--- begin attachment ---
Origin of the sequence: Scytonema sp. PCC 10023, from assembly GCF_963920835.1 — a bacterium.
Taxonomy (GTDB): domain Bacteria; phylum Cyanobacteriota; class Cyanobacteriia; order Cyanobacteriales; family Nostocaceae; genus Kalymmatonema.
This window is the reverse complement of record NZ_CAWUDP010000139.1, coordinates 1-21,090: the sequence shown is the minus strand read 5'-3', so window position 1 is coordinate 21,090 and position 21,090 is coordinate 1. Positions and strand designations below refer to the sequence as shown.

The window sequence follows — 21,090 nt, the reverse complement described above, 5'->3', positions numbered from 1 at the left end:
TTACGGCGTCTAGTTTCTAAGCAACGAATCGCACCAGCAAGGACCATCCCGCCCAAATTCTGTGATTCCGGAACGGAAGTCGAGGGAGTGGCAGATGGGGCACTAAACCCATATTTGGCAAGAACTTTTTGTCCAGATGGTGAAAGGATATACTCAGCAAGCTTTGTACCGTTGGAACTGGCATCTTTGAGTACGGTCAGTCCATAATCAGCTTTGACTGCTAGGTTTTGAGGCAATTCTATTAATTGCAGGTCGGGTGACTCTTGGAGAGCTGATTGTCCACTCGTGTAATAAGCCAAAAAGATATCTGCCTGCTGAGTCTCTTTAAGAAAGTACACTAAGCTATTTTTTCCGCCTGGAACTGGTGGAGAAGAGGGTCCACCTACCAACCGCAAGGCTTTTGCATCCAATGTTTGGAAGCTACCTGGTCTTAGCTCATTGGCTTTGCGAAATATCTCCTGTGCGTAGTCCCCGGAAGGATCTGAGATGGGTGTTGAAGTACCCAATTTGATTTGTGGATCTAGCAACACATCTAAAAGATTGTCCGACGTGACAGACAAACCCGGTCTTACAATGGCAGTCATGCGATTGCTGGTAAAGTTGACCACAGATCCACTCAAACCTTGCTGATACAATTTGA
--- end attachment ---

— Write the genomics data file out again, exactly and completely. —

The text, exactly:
Origin of the sequence: Scytonema sp. PCC 10023, from assembly GCF_963920835.1 — a bacterium.
Taxonomy (GTDB): domain Bacteria; phylum Cyanobacteriota; class Cyanobacteriia; order Cyanobacteriales; family Nostocaceae; genus Kalymmatonema.
This window is the reverse complement of record NZ_CAWUDP010000139.1, coordinates 1-21,090: the sequence shown is the minus strand read 5'-3', so window position 1 is coordinate 21,090 and position 21,090 is coordinate 1. Positions and strand designations below refer to the sequence as shown.

The window sequence follows — 21,090 nt, the reverse complement described above, 5'->3', positions numbered from 1 at the left end:
TTACGGCGTCTAGTTTCTAAGCAACGAATCGCACCAGCAAGGACCATCCCGCCCAAATTCTGTGATTCCGGAACGGAAGTCGAGGGAGTGGCAGATGGGGCACTAAACCCATATTTGGCAAGAACTTTTTGTCCAGATGGTGAAAGGATATACTCAGCAAGCTTTGTACCGTTGGAACTGGCATCTTTGAGTACGGTCAGTCCATAATCAGCTTTGACTGCTAGGTTTTGAGGCAATTCTATTAATTGCAGGTCGGGTGACTCTTGGAGAGCTGATTGTCCACTCGTGTAATAAGCCAAAAAGATATCTGCCTGCTGAGTCTCTTTAAGAAAGTACACTAAGCTATTTTTTCCGCCTGGAACTGGTGGAGAAGAGGGTCCACCTACCAACCGCAAGGCTTTTGCATCCAATGTTTGGAAGCTACCTGGTCTTAGCTCATTGGCTTTGCGAAATATCTCCTGTGCGTAGTCCCCGGAAGGATCTGAGATGGGTGTTGAAGTACCCAATTTGATTTGTGGATCTAGCAACACATCTAAAAGATTGTCCGACGTGACAGACAAACCCGGTCTTACAATGGCAGTCATGCGATTGCTGGTAAAGTTGACCACAGATCCACTCAAACCTTGCTGATACAATTTGA